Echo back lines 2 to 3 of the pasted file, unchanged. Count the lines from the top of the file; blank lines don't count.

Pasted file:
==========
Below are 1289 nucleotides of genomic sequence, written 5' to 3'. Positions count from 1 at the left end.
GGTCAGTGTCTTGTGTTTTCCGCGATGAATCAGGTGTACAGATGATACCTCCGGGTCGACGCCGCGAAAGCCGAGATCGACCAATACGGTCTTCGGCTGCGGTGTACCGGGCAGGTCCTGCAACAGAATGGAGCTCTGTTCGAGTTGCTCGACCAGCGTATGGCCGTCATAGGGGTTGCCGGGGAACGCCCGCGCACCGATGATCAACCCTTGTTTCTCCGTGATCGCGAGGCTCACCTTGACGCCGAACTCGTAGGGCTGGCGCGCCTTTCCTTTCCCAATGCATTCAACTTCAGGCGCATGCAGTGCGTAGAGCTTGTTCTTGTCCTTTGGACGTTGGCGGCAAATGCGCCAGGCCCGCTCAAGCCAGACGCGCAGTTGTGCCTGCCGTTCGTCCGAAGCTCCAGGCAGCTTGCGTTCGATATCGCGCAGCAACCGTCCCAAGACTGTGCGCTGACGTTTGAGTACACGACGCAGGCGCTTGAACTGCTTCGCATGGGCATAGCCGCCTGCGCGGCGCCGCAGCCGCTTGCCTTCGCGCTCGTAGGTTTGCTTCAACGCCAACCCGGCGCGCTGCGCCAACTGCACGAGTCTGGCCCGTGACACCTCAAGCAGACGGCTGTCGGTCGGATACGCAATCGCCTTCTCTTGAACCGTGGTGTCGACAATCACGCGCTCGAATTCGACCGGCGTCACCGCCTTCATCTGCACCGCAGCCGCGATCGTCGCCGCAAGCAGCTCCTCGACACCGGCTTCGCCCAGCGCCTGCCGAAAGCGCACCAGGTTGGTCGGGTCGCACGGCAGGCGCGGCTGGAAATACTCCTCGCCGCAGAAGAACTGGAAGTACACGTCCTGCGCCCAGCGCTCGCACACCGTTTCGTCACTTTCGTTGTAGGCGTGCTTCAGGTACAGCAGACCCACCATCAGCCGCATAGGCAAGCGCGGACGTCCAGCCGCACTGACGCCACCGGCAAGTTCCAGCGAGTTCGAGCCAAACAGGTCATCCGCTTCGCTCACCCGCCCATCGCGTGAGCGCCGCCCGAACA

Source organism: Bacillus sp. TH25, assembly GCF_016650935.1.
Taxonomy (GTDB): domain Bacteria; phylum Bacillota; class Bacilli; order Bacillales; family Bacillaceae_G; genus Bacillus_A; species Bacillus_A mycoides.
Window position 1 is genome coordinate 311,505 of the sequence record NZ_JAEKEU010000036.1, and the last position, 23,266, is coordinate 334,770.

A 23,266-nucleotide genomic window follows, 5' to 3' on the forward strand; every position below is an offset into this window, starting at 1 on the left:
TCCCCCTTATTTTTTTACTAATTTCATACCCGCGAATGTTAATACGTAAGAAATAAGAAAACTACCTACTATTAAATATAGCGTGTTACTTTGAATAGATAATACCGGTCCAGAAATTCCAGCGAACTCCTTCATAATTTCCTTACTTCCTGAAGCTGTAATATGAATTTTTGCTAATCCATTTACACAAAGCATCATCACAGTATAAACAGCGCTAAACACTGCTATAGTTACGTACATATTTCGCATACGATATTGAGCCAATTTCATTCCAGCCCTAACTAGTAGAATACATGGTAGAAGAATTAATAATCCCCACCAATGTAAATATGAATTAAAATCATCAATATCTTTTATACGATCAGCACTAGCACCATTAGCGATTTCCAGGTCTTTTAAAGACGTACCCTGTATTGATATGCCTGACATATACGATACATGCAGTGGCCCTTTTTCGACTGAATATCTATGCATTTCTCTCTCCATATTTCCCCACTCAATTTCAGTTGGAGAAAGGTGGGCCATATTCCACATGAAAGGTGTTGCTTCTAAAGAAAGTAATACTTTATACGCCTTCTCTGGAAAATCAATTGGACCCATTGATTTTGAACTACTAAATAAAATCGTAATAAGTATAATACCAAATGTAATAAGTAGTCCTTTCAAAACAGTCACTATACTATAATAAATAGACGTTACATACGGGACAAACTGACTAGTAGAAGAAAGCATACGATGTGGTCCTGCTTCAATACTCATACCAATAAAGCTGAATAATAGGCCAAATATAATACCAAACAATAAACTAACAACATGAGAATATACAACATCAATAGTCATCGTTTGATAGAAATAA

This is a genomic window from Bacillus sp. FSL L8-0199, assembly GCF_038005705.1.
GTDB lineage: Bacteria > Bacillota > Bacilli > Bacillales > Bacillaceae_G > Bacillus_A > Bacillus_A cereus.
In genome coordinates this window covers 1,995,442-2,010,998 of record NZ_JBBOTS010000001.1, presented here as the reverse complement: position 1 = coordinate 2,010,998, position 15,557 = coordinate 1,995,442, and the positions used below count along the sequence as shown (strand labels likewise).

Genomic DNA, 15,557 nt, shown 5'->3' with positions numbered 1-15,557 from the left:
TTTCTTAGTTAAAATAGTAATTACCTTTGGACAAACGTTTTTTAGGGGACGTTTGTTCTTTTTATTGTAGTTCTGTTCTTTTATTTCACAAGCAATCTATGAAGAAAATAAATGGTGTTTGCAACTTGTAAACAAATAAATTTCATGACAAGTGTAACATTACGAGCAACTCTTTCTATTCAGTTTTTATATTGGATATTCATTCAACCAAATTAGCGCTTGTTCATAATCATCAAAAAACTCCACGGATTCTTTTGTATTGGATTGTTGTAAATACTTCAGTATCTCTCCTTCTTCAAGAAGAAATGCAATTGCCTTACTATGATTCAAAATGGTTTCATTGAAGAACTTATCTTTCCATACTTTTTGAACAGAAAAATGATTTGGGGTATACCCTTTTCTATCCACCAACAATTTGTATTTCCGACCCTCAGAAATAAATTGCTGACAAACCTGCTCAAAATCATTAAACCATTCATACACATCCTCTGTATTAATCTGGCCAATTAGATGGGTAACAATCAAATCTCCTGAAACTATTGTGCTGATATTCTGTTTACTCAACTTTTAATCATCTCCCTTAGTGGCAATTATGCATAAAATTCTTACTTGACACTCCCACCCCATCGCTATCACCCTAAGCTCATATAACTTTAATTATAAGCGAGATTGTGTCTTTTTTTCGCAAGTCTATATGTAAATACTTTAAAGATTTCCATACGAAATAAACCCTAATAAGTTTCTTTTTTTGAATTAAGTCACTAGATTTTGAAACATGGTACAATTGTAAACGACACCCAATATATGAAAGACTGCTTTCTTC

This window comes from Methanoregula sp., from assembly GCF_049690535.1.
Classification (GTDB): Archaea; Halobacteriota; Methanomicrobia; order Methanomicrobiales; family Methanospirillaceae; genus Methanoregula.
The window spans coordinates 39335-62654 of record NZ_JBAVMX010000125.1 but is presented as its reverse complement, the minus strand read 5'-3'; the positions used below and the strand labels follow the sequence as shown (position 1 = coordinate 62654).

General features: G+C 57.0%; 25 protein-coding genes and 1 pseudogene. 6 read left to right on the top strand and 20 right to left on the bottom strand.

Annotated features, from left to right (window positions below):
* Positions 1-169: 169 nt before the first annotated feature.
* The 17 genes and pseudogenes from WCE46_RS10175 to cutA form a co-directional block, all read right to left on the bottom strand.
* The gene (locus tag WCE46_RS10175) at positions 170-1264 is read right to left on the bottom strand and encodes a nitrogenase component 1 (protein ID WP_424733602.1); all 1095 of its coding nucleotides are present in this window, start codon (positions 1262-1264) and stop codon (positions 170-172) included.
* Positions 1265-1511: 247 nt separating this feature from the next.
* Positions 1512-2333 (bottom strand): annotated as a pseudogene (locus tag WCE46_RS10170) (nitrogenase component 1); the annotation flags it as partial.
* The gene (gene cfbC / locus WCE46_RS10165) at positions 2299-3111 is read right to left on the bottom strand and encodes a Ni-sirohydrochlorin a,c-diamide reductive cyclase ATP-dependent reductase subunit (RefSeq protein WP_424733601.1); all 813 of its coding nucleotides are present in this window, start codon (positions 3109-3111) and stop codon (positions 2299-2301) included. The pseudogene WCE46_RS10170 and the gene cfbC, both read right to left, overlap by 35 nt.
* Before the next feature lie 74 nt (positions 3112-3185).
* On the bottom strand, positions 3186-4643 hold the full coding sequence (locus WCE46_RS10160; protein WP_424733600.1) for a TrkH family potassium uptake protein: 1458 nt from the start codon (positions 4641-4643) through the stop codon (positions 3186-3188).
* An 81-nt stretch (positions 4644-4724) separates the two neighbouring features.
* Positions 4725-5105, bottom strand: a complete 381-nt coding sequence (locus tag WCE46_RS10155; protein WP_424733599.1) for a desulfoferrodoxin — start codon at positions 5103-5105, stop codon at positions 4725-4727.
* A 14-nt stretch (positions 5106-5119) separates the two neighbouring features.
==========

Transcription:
GGTCAGTGTCTTGTGTTTTCCGCGATGAATCAGGTGTACAGATGATACCTCCGGGTCGACGCCGCGAAAGCCGAGATCGACCAATACGGTCTTCGGCTGCGGTGTACCGGGCAGGTCCTGCAACAGAATGGAGCTCTGTTCGAGTTGCTCGACCAGCGTATGGCCGTCATAGGGGTTGCCGGGGAACGCCCGCGCACCGATGATCAACCCTTGTTTCTCCGTGATCGCGAGGCTCACCTTGACGCCGAACTCGTAGGGCTGGCGCGCCTTTCCTTTCCCAATGCATTCAACTTCAGGCGCATGCAGTGCGTAGAGCTTGTTCTTGTCCTTTGGACGTTGGCGGCAAATGCGCCAGGCCCGCTCAAGCCAGACGCGCAGTTGTGCCTGCCGTTCGTCCGAAGCTCCAGGCAGCTTGCGTTCGATATCGCGCAGCAACCGTCCCAAGACTGTGCGCTGACGTTTGAGTACACGACGCAGGCGCTTGAACTGCTTCGCATGGGCATAGCCGCCTGCGCGGCGCCGCAGCCGCTTGCCTTCGCGCTCGTAGGTTTGCTTCAACGCCAACCCGGCGCGCTGCGCCAACTGCACGAGTCTGGCCCGTGACACCTCAAGCAGACGGCTGTCGGTCGGATACGCAATCGCCTTCTCTTGAACCGTGGTGTCGACAATCACGCGCTCGAATTCGACCGGCGTCACCGCCTTCATCTGCACCGCAGCCGCGATCGTCGCCGCAAGCAGCTCCTCGACACCGGCTTCGCCCAGCGCCTGCCGAAAGCGCACCAGGTTGGTCGGGTCGCACGGCAGGCGCGGCTGGAAATACTCCTCGCCGCAGAAGAACTGGAAGTACACGTCCTGCGCCCAGCGCTCGCACACCGTTTCGTCACTTTCGTTGTAGGCGTGCTTCAGGTACAGCAGACCCACCATCAGCCGCATAGGCAAGCGCGGACGTCCAGCCGCACTGACGCCACCGGCAAGTTCCAGCGAGTTCGAGCCAAACAGGTCATCCGCTTCGCTCACCCGCCCATCGCGTGAGCGCCGCCCGAACA

Source organism: Bacillus sp. TH25, assembly GCF_016650935.1.